The policy of teaching Indians in the English language, inevitably importing and inculcating values from Britain, had indeed been proposed from the late eighteenth century as a means of undermining “the Hindu fabric of error” and eventually propagating Christianity. Charles Grant, later East India Company Chairman, had written in 1797, “the English language … is a key which will open to them (Hindus, but also Muslims) a world of new ideas, and policy alone might have impelled us long since to put it into their hands”.13 His aim was to spread the benign influence of Englishness – and to enhance commercial relations with the Company. By 1823, John Clive suggests, a number of trends were indeed coming together. A wealthy middle class of Hindu merchants who traded with the British favored both British rule and the teaching of English language and culture; and, given the impossibility of educating the mass of Indians within British India into the belief, shared by British administrators and Hindu merchants, in the inherent superiority of British culture, a process of downward diffusion to the “mass” from the colonial rulers and native elite was the generally agreed course of action by men like Charles Trevelyan, Macaulay’s future brother in law, and William Bentinck, Governor of Madras earlier in the century, where both had been energetic proponents of English language education. As Governor-General of all British India from 1827, Bentinck was in thorough agreement with James Mill’s view that Hindu and Muslim literature was “mischievous” and largely useless,14 and with Trevelyan, that only in English, a language surely at the apogee of European rationality, was a “tolerable education” to be obtained.

Company servants were now well-paid (and, therefore, expensive) – one of Macaulay’s motives in becoming a member of the Supreme Council was to finance a subsequent life of politics and letters in England. The reason for paying generous salaries was to remove the temptation for the private looting of local wealth associated with the Company’s reign in the late eighteenth century. Some years after Cornwallis’s Anglicization of the administration of India, Bentinck was now charged with the task of reducing Company costs. British employees were expensive and enabling Indians fluent in the English language to perform lowranking administrative tasks which would otherwise have to be undertaken by the higher-paid British, would, it was hoped, assist in the endeavor to retrench Company expenditure.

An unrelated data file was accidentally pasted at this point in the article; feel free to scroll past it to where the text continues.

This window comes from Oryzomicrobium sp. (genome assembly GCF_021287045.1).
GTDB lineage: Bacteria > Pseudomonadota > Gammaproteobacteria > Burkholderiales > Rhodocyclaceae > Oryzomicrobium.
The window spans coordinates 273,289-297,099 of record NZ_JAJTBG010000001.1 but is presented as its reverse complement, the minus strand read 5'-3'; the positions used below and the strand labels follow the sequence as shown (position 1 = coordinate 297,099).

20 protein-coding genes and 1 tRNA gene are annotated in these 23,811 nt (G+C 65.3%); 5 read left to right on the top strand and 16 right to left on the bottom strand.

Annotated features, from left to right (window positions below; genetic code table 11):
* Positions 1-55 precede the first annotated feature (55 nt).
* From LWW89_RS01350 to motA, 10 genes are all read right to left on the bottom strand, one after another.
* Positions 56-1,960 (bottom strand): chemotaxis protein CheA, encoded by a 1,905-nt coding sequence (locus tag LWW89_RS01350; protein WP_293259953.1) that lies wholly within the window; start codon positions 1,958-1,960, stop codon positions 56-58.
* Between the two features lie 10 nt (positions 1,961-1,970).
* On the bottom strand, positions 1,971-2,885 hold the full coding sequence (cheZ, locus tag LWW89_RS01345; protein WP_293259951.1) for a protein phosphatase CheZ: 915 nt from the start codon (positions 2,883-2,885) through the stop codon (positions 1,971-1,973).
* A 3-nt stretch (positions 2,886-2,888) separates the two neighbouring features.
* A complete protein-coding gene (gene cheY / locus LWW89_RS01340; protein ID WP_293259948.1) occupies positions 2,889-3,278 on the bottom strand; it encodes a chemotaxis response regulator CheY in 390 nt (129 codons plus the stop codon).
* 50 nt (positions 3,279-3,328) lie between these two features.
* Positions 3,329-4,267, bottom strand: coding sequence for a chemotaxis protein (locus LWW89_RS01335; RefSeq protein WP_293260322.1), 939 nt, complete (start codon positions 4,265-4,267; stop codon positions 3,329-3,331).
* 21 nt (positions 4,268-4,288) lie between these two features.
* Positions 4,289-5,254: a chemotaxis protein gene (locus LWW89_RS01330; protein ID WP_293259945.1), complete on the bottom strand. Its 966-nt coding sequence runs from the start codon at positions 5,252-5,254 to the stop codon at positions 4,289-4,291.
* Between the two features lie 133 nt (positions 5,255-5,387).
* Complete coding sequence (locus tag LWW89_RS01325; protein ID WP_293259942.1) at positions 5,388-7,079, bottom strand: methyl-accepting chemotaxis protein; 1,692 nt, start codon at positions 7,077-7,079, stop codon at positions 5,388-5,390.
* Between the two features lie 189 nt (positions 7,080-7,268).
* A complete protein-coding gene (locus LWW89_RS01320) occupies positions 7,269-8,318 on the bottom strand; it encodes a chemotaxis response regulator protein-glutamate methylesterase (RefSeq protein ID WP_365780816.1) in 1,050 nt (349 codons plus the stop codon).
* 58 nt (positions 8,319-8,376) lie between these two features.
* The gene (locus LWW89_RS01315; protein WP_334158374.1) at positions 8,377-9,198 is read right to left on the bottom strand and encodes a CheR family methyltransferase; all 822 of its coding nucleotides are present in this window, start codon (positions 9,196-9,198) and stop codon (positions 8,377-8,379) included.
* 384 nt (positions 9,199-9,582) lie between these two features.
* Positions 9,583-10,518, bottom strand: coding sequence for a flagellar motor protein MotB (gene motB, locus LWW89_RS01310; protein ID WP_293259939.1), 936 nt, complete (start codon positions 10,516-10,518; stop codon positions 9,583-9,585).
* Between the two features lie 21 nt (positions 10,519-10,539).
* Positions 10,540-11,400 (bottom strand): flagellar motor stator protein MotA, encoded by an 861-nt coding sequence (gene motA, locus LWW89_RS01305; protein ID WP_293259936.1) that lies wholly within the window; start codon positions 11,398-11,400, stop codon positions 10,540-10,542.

Macaulay looked beyond the Indian elite with an aim, one now widely shared by the colonizers:

to do our best to form a class who may be interpreters between us and the millions whom we govern; a class of persons, Indian in blood and colour, but English in taste, in opinions, in morals and in intellect.15

Stokes, in the 1950s and a number of more recent writers such as Pennycook and Viswanathan have remarked that India provided a social laboratory from which, by virtue of the sovereignty exercised there, experiments could be attempted whose results might then find their way home. This educational invitation to collude in apparently universal values was a principal attempt. For Bentham and James Mill, law reform and codification were to be the primary tools in the civilizing mission. For Trevelyan and, to an increasing extent, Macaulay, beneath law and a condition of its acceptability and regular application – hence the security of liberty and property – lay culture and its ability to draw a society otherwise diverse and unequal, together.16 But here we find a tension noticed by several authors (and of course one embodied in Macaulay himself). On the one hand, GO Trevelyan, Macaulay’s nephew and biographer, remarks that Macaulay’s intervention, in marking the defeat of the Orientalists and commencing the diffusion or “filtration” of Englishness downward, was “the turning point of (India’s) intellectual progress”.17

Somewhat earlier, we find the administrator quoted earlier, directly linking education and the utility to efficient government that would, he considered, be served by imparting English culture. He is worth re-quoting in order to draw attention to the fine line between the several uses of the practice of discipline:

… the natives must either be kept down by a sense of our power, or they must willingly submit from a conviction that we are more wise, more just more humane and more anxious to improve their condition than any ruler they could have.18